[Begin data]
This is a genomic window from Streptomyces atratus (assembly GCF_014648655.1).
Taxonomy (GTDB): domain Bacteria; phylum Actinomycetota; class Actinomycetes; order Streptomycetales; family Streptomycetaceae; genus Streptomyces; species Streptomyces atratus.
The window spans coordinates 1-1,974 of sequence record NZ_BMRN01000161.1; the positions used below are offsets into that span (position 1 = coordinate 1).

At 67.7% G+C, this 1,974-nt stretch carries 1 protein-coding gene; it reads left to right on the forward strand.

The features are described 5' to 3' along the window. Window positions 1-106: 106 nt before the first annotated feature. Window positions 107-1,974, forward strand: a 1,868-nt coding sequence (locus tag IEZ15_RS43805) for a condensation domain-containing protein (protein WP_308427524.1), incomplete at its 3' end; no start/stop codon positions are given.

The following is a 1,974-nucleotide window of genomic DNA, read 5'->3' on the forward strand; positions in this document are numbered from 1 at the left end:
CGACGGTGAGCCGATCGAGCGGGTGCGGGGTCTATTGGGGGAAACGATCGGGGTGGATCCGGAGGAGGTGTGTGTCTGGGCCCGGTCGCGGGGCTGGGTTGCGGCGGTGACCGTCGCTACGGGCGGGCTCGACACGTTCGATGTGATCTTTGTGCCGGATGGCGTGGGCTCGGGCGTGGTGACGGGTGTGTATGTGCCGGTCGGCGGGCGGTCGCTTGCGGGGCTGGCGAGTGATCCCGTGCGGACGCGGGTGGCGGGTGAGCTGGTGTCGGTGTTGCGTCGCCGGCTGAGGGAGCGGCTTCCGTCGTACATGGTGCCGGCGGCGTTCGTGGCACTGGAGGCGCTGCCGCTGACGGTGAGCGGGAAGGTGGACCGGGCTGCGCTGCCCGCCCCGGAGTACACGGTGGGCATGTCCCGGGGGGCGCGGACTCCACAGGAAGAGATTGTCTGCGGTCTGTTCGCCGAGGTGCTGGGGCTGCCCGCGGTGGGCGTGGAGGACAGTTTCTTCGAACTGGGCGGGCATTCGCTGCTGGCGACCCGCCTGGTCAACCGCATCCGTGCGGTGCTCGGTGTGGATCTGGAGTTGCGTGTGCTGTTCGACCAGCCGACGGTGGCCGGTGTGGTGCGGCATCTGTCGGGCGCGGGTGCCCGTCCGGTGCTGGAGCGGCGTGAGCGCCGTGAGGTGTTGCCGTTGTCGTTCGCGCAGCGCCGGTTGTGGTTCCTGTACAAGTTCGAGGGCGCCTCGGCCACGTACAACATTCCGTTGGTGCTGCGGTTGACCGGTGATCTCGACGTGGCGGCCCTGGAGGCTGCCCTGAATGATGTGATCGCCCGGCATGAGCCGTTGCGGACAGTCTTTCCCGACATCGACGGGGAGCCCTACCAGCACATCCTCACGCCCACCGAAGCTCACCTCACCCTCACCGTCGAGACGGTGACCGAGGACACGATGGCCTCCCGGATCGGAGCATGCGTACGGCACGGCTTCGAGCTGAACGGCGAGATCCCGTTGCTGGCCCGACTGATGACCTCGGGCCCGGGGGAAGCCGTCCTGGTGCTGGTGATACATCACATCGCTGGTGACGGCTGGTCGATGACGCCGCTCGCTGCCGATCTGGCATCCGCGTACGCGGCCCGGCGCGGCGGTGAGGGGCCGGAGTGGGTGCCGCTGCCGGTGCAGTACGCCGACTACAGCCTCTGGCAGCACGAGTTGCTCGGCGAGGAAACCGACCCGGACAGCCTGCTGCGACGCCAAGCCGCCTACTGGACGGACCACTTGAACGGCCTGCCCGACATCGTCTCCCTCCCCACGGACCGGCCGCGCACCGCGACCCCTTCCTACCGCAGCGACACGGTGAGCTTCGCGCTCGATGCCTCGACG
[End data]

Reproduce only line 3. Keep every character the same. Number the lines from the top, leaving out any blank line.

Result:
The window spans coordinates 1-1,974 of sequence record NZ_BMRN01000161.1; the positions used below are offsets into that span (position 1 = coordinate 1).